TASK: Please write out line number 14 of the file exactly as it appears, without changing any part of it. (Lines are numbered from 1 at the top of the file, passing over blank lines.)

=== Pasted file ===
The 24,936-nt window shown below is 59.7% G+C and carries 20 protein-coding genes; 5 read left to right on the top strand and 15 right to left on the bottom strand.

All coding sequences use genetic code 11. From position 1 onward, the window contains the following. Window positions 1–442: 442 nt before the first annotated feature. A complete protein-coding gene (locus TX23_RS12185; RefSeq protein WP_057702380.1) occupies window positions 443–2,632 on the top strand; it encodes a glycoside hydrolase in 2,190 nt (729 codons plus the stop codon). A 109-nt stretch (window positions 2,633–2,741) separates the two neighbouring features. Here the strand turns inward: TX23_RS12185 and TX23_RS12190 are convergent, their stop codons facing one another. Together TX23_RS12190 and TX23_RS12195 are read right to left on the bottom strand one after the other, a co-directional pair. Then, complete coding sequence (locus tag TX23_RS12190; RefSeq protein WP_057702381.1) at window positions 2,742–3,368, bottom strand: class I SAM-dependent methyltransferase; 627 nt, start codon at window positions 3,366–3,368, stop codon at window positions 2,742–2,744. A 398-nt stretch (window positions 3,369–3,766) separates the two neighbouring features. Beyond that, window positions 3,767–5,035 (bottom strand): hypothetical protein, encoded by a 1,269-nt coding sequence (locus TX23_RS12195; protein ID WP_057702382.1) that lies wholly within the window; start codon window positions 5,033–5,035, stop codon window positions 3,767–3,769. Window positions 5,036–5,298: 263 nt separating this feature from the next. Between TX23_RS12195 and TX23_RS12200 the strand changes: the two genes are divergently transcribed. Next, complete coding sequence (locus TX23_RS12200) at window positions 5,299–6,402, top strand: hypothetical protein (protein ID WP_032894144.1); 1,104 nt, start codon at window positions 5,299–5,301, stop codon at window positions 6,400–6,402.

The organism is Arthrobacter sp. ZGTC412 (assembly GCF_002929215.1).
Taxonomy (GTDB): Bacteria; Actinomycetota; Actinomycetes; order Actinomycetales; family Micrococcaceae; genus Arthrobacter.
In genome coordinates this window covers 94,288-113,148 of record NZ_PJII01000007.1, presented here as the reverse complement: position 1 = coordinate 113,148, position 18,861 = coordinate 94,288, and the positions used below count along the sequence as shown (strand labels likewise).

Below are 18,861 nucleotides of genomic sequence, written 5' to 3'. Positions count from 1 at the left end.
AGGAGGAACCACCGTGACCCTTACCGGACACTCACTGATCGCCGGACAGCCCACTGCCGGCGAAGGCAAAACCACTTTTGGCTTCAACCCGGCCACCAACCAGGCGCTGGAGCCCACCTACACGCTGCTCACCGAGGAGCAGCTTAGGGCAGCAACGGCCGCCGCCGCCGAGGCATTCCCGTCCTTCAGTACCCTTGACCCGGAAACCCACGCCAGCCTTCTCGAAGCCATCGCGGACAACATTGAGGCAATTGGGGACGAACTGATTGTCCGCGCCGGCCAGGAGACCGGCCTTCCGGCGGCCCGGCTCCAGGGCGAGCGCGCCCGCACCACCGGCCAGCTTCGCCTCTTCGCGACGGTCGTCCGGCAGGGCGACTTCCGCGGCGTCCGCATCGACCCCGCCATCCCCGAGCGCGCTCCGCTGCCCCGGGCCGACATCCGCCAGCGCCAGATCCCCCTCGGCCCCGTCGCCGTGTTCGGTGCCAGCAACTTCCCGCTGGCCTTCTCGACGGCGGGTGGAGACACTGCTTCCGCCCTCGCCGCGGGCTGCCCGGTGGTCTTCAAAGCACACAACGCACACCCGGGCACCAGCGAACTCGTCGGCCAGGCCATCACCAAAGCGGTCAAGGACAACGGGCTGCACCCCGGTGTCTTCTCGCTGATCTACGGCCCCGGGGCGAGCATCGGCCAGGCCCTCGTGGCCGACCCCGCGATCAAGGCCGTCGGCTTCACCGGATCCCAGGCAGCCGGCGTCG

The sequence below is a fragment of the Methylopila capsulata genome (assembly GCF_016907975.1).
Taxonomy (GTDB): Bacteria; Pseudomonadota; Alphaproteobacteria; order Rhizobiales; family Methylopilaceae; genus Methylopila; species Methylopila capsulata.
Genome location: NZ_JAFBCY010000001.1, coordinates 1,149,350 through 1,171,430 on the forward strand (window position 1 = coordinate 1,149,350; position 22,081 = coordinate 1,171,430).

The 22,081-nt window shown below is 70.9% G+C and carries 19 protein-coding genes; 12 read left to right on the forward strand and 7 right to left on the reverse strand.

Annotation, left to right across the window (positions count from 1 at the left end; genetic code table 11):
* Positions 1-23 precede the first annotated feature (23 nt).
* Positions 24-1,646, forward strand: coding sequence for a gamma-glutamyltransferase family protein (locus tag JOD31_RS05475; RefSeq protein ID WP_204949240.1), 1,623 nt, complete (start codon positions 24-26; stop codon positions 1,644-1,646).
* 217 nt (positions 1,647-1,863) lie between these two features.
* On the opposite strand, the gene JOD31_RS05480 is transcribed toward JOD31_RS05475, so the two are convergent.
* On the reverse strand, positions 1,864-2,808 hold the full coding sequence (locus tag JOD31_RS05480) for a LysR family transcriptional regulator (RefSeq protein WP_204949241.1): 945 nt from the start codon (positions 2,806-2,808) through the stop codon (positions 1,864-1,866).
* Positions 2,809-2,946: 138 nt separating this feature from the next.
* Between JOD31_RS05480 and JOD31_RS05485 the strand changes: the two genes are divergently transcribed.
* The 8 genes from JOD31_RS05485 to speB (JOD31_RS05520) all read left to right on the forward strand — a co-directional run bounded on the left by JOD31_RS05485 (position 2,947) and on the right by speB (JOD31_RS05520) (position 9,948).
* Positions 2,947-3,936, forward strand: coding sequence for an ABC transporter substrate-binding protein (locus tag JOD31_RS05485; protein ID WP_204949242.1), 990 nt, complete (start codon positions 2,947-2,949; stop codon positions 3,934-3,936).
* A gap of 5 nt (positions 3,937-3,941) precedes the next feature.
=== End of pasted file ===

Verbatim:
* Positions 24-1,646, forward strand: coding sequence for a gamma-glutamyltransferase family protein (locus tag JOD31_RS05475; RefSeq protein ID WP_204949240.1), 1,623 nt, complete (start codon positions 24-26; stop codon positions 1,644-1,646).